Celebrating Food

We sit down to an accidentally international dinner of borscht, buckwheat, guacamole, naan and sardines.

“We are celebrating,” Klara says.

“What are we celebrating?” I ask.

“We are celebrating food,” she explains.

Last Weeks of the Semester

It really is a great feeling to have absolutely nothing that I need to do on a Saturday afternoon. Klara and I spent the morning on campus, admiring squirrels and gueese, gathering pine cones, exploring the artwork we have all over the grounds, and visiting the huge toy giraffe at the university bookstore. And now I’m considering having a nap.

The only thing that is not entirely welcome about the end of the semester is that my Latin American course will be over. This was absolutely the best course of my entire teaching life. Curiously, it was also the least prepared of my courses. I decided to teach it pretty late, it’s not my area (I’m strictly Spain), there was no time to prepare, etc. I don’t usually spend a lot of time on prep because that’s what graduate school was for. But still I do a bit of preparation for every day of class.

With this course, however, I had spent exactly one day developing the syllabus, choosing the readings, and creating the tests. After that, I was done. And it turned out to be the best course ever. Of course, I obviously know the material extremely well and don’t need to look up dates, names or events before class.

I think I learned an important lesson with this experience.

Fluid Table

At the breakfast table, N got up to go fetch something from the cutlery drawer.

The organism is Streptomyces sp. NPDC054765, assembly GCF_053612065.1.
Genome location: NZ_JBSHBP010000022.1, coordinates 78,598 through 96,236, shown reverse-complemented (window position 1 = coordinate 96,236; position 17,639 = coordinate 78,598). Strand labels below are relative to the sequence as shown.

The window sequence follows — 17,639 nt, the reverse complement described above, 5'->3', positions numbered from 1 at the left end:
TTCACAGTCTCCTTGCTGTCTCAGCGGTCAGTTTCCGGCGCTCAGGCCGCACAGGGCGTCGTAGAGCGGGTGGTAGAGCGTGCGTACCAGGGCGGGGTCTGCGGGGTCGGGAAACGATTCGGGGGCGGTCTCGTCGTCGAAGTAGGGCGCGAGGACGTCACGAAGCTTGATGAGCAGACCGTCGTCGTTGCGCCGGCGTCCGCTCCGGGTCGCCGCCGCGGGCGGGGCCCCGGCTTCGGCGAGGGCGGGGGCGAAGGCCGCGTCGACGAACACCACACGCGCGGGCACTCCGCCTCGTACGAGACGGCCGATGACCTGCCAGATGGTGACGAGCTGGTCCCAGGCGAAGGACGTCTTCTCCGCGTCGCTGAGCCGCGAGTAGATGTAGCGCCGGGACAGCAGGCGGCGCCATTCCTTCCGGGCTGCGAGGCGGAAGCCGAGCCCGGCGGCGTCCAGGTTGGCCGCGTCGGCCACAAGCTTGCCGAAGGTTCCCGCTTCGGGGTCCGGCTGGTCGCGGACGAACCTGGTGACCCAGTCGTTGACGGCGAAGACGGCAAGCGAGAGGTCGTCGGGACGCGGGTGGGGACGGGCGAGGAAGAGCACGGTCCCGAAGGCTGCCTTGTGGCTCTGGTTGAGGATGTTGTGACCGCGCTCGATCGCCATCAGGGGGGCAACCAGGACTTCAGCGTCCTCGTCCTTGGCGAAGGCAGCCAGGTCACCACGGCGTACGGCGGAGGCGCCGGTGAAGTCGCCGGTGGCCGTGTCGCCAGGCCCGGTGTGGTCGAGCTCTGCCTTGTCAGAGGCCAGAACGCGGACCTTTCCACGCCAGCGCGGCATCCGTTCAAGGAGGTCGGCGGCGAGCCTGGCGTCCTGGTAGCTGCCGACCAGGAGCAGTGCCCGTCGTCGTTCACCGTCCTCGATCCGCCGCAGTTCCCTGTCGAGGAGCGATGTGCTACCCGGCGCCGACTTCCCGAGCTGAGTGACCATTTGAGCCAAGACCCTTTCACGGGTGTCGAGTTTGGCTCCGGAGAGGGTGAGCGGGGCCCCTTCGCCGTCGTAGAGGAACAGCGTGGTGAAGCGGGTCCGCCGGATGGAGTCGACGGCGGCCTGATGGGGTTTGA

“You may be excused from the table, Papa,” Klara announced royally.

Neither N nor I are from a social class where you have to be excused from the table, so we found this hilarious. We are both from a social class where people move around, get up, sit down, go fetch things constantly while at the table. Our eating experience is a lot more fluid, and I mean it in a nice way only.

The Donbass Update

Reader el asks:

May I ask you about the situation in Donbass? Is Russia still preventing Ukrainian army from taking back the territories? Does Ukraine want them back? I suppose a few Russia-supported Ukranian criminals-terrorists in Donbass won’t be a problem for Ukrainian army? What about the people still left there?

Have stopped reading about the issue for a long time and decided to ask you for an update since you follow it closely.

Yes, I follow. Although at times it’s next to intolerable.

Things are bad over there. The war is going on. There is about 25-35 shellings a day that the Ukrainian army receives. New supplies are coming from Russia constantly. The delivery of Russian supplies has intensified recently, which seems to indicate that the Russians are preparing for a new major attack. It looks like they are looking for two things before they start a new offensive: a spike in oil prices and an indication that the US won’t mind a whole lot.

The people are in a horrible state. The occupation authorities torture, rape and maim at will, just for fun. Recently, for instance, a little girl was gang-raped by a bunch of the military officials of the occupation force. She died of the injuries sustained during the rape. When her mother complained, they cut her head off and threw her on a garbage heap.

This happens all the time in Donbass. The only way that the Ukrainian army could retake the Donbass is at an enormous human cost. These are densely populated areas, and stepping up the hostilities would be brutal on the civilians.

Of course, after the Donbass is returned back to Ukraine, it will be a major headache to integrate back to normal life the population that has spent years in the complete lawlessness of a frontline area.

The Russians will withdraw when the oil prices drop under $30 per barrel. Or if Trump offers them some grand bargain, something really big.

So yeah, it’s not good.